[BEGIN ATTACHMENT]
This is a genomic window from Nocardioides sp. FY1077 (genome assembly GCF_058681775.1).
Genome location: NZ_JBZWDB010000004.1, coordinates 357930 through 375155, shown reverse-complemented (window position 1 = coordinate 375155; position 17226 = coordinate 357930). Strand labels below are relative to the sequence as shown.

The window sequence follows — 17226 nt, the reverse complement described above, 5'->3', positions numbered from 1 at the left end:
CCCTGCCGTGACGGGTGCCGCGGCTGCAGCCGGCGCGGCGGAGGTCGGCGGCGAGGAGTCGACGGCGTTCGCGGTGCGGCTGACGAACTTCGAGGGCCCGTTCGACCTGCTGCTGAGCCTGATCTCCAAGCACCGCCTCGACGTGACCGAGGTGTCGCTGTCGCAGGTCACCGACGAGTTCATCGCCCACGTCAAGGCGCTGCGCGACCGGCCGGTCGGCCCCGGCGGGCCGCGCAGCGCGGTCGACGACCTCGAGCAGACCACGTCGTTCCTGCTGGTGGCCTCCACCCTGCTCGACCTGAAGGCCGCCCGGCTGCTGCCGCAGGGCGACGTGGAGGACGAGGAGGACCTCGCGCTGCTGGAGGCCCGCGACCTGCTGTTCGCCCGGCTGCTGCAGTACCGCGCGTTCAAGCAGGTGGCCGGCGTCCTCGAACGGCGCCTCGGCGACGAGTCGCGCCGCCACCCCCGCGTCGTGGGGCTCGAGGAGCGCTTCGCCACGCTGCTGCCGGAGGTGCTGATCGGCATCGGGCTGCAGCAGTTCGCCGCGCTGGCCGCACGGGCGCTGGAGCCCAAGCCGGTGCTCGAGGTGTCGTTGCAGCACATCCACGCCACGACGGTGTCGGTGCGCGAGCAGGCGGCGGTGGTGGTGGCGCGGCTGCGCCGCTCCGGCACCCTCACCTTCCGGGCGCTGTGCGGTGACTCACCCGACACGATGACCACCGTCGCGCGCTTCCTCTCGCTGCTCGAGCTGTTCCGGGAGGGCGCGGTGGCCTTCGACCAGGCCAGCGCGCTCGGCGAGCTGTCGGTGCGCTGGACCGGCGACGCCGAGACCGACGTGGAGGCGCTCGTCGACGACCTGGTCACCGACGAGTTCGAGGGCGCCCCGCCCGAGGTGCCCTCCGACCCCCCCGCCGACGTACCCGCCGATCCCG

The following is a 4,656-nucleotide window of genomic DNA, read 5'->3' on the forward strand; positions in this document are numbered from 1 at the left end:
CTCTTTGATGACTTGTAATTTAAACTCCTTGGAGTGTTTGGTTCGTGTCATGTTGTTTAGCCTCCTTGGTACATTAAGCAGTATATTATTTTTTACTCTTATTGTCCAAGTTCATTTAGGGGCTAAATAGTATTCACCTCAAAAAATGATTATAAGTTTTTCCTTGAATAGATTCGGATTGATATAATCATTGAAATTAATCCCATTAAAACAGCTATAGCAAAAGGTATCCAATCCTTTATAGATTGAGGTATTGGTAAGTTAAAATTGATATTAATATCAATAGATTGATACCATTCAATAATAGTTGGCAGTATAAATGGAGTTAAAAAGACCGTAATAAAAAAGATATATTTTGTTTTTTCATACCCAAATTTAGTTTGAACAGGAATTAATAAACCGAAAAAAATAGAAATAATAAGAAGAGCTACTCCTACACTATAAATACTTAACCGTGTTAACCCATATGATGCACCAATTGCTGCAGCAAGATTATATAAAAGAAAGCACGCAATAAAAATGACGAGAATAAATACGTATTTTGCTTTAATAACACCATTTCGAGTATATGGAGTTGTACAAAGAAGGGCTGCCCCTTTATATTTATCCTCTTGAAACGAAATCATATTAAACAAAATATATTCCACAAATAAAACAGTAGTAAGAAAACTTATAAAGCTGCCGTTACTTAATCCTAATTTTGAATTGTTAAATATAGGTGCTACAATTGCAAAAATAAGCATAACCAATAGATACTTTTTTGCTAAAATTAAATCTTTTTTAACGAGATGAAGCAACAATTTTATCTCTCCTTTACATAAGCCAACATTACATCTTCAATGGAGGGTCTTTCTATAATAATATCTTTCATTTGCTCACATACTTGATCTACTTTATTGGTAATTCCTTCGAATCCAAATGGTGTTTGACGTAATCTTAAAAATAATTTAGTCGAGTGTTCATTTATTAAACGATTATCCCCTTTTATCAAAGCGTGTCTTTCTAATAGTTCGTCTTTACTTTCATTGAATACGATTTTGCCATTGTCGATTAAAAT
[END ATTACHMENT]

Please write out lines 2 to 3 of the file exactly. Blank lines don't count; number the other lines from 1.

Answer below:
Genome location: NZ_JBZWDB010000004.1, coordinates 357930 through 375155, shown reverse-complemented (window position 1 = coordinate 375155; position 17226 = coordinate 357930). Strand labels below are relative to the sequence as shown.

The window sequence follows — 17226 nt, the reverse complement described above, 5'->3', positions numbered from 1 at the left end: